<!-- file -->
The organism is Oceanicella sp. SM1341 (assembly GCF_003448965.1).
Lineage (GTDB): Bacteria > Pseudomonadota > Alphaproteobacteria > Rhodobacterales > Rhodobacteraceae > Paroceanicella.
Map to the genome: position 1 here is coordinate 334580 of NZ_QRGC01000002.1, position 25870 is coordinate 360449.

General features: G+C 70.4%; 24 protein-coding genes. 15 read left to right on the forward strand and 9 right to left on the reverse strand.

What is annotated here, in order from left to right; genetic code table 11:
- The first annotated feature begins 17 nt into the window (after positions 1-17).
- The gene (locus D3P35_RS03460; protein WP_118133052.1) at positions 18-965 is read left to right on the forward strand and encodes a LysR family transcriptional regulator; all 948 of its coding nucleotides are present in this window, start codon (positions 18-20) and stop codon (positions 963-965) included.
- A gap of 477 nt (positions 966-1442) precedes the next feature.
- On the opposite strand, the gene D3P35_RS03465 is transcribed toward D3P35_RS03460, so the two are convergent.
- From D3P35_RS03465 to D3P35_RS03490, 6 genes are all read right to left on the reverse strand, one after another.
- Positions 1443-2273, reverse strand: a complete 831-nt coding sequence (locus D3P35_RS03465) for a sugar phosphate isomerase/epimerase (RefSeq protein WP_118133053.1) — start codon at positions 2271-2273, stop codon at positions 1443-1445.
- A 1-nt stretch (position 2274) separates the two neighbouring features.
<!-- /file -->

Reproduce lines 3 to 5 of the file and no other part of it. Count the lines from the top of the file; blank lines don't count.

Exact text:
Map to the genome: position 1 here is coordinate 334580 of NZ_QRGC01000002.1, position 25870 is coordinate 360449.

General features: G+C 70.4%; 24 protein-coding genes. 15 read left to right on the forward strand and 9 right to left on the reverse strand.

What is annotated here, in order from left to right; genetic code table 11: